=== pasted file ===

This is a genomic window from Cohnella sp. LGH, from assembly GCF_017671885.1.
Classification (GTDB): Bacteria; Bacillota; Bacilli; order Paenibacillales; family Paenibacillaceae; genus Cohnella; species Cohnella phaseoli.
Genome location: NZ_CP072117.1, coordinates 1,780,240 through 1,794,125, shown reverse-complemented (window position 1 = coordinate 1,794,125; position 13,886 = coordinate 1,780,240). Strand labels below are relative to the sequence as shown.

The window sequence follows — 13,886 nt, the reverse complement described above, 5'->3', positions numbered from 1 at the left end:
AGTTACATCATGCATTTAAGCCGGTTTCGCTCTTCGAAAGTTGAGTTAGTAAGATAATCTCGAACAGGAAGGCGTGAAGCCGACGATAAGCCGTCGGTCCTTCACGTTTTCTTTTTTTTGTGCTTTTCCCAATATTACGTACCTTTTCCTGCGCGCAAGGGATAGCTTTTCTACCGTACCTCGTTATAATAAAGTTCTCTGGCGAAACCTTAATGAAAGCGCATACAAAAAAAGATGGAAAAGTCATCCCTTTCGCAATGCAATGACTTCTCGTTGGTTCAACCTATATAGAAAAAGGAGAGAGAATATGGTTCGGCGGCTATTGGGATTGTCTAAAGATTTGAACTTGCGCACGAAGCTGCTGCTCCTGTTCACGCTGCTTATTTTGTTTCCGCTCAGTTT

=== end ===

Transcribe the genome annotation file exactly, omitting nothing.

This is a genomic window from Cohnella sp. LGH, from assembly GCF_017671885.1.
Classification (GTDB): Bacteria; Bacillota; Bacilli; order Paenibacillales; family Paenibacillaceae; genus Cohnella; species Cohnella phaseoli.
Genome location: NZ_CP072117.1, coordinates 1,780,240 through 1,794,125, shown reverse-complemented (window position 1 = coordinate 1,794,125; position 13,886 = coordinate 1,780,240). Strand labels below are relative to the sequence as shown.

The window sequence follows — 13,886 nt, the reverse complement described above, 5'->3', positions numbered from 1 at the left end:
AGTTACATCATGCATTTAAGCCGGTTTCGCTCTTCGAAAGTTGAGTTAGTAAGATAATCTCGAACAGGAAGGCGTGAAGCCGACGATAAGCCGTCGGTCCTTCACGTTTTCTTTTTTTTGTGCTTTTCCCAATATTACGTACCTTTTCCTGCGCGCAAGGGATAGCTTTTCTACCGTACCTCGTTATAATAAAGTTCTCTGGCGAAACCTTAATGAAAGCGCATACAAAAAAAGATGGAAAAGTCATCCCTTTCGCAATGCAATGACTTCTCGTTGGTTCAACCTATATAGAAAAAGGAGAGAGAATATGGTTCGGCGGCTATTGGGATTGTCTAAAGATTTGAACTTGCGCACGAAGCTGCTGCTCCTGTTCACGCTGCTTATTTTGTTTCCGCTCAGTTT